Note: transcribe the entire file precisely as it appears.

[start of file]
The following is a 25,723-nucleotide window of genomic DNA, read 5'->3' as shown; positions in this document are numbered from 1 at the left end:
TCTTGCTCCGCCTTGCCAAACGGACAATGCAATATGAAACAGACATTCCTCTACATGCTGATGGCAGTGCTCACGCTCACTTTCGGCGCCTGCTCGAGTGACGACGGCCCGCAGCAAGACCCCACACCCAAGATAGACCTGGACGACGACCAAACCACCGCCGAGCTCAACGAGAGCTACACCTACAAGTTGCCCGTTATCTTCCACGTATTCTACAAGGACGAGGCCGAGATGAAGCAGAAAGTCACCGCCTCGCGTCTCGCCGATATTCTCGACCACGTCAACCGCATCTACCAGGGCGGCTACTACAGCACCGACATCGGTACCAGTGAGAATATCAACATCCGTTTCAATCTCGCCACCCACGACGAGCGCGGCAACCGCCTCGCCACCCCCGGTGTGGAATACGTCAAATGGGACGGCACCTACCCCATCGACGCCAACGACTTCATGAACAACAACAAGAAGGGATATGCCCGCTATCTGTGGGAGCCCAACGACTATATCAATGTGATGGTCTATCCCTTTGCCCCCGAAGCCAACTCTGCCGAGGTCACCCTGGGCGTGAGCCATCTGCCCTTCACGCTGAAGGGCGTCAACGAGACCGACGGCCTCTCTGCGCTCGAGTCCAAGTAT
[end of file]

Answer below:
The following is a 25,723-nucleotide window of genomic DNA, read 5'->3' as shown; positions in this document are numbered from 1 at the left end:
TCTTGCTCCGCCTTGCCAAACGGACAATGCAATATGAAACAGACATTCCTCTACATGCTGATGGCAGTGCTCACGCTCACTTTCGGCGCCTGCTCGAGTGACGACGGCCCGCAGCAAGACCCCACACCCAAGATAGACCTGGACGACGACCAAACCACCGCCGAGCTCAACGAGAGCTACACCTACAAGTTGCCCGTTATCTTCCACGTATTCTACAAGGACGAGGCCGAGATGAAGCAGAAAGTCACCGCCTCGCGTCTCGCCGATATTCTCGACCACGTCAACCGCATCTACCAGGGCGGCTACTACAGCACCGACATCGGTACCAGTGAGAATATCAACATCCGTTTCAATCTCGCCACCCACGACGAGCGCGGCAACCGCCTCGCCACCCCCGGTGTGGAATACGTCAAATGGGACGGCACCTACCCCATCGACGCCAACGACTTCATGAACAACAACAAGAAGGGATATGCCCGCTATCTGTGGGAGCCCAACGACTATATCAATGTGATGGTCTATCCCTTTGCCCCCGAAGCCAACTCTGCCGAGGTCACCCTGGGCGTGAGCCATCTGCCCTTCACGCTGAAGGGCGTCAACGAGACCGACGGCCTCTCTGCGCTCGAGTCCAAGTAT